As the CBR gains wider recognition locally and nationally, our individual donor base is also expanding. 2016 was the year we lost Dr. Shelly Naiman, a dear friend of the CBR and a longtime colleague in hematology. But he and his late wife, Dr. Linda Vickars, devotees of the CBR, left a legacy that will be felt for generations to come. Through their generosity, a substantial endowment fund was established that will build on their investment, ensuring that the CBR will flourish with world-class research, education and training in non-malignant hematology.
“With the future of the CBR resting in the hands of our students, we continue to emphasize programs that will nourish the aspirations and career-developing needs of this next generation of scientists and clinicians.”
With the future of the CBR resting in the hands of our students, we continue to emphasize programs that will nourish the aspirations and career-developing needs of this next generation of scientists and clinicians. Indeed, the CBR works hard to remain an attractive destination for the best and the brightest students. In the past year, Education Program Manager, Anna Sinova and her assistant, Amarpreet Grewal, ably expanded the CBR’s innovative enrichment program that is helping undergraduate, graduate, medical and postdoctoral students develop skills necessary to achieve their potential within and beyond academia: the Knowledge Translation committee, a Career Development program, the Blood Labs Outreach program, the Graduate Award program, and many more. These initiatives were strategically designed to build proficiencies in science communication, mixed media, program development, teaching and mentoring, event planning, fundraising, and networking. They provide opportunities for students to demonstrate their diverse and extraordinary talents.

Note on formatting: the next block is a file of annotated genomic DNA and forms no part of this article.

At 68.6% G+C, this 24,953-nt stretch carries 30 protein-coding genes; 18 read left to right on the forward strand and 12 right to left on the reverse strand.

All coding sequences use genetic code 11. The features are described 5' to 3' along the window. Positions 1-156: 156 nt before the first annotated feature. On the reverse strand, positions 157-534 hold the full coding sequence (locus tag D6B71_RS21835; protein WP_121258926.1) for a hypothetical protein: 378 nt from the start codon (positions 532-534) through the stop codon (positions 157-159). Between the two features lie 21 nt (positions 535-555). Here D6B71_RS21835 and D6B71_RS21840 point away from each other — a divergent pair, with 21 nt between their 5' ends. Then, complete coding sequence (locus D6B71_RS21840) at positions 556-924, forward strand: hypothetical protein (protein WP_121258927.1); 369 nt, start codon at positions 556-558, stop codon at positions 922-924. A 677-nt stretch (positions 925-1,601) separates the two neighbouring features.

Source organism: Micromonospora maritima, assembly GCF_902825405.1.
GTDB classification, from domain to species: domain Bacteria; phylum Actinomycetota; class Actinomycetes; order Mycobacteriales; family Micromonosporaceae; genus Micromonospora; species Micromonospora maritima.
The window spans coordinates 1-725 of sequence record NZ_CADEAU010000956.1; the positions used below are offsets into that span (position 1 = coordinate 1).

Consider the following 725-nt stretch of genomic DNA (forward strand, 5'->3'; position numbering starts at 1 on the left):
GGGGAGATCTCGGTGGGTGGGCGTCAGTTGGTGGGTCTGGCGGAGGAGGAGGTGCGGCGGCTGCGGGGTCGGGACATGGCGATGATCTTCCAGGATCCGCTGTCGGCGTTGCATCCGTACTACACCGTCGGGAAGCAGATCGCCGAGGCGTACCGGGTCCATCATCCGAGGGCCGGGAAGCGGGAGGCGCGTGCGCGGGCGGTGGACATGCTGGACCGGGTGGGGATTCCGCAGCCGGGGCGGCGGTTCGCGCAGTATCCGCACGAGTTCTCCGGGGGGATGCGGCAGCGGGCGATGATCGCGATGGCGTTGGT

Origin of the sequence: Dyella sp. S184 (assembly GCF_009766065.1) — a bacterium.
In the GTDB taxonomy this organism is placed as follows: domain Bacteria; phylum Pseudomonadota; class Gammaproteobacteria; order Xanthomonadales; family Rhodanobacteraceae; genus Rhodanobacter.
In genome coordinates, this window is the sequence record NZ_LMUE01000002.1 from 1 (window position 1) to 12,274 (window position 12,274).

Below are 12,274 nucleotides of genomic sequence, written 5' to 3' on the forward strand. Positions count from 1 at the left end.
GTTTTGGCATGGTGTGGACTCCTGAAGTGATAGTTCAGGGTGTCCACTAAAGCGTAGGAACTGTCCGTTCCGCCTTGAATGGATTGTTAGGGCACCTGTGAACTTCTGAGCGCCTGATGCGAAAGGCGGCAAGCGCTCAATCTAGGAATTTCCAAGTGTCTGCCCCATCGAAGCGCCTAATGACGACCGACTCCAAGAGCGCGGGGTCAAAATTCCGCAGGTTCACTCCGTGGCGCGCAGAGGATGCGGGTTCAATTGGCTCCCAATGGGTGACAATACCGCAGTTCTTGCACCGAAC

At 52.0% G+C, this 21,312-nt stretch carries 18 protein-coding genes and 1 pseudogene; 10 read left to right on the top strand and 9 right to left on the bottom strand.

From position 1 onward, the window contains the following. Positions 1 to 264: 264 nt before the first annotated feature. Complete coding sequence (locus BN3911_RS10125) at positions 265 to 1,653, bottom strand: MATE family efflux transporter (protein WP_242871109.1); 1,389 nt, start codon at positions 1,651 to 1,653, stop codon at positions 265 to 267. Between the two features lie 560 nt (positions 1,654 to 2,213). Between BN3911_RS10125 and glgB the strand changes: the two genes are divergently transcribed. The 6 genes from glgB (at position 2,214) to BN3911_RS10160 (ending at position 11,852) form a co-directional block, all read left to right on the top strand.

Where to go in 2017? The CBR looks to further reach out to the community, increasing awareness of the valuable work that is being done, and learning from those whom we aim to serve. This will be achieved by organizing more public events such as World Thrombosis Day, hosting lunch-and-learn sessions with members of the community, partnering with relevant advocacy groups, and further engaging patients and the public in our academic symposia. Our experiments in social media are also paying off – we are no longer just followers, but are now the followed!
“In 2017, the CBR looks to further reach out to the community, increasing awareness of the valuable work that is being done, and learning from those whom we aim to serve.”
A priority in 2017 will be to facilitate stronger translational links between the lab and the clinic by reaching out to physicians and physician-scientists throughout UBC, and by forging associations with similar-minded research groups at UBC, in Canada and the US. 2017 will see some CBR PIs “wind down” their labs. We need to engage those PIs with important roles at the CBR, while filling vacant lab space through meaningful partnerships that will bring new and valuable technologies and expertise – whether that be in genomics, biomedical engineering, chemical biology, or diabetes – wherever and however our core strengths will benefit.
For our successes in 2016, you are all to be congratulated, with special thanks extended to our CBR Office Manager, Hana Kim, without whom we could not function. And for 2017? President Ono often speaks of working together to move from “excellence to eminence”….. For the CBR, that seems like a reasonably achievable goal.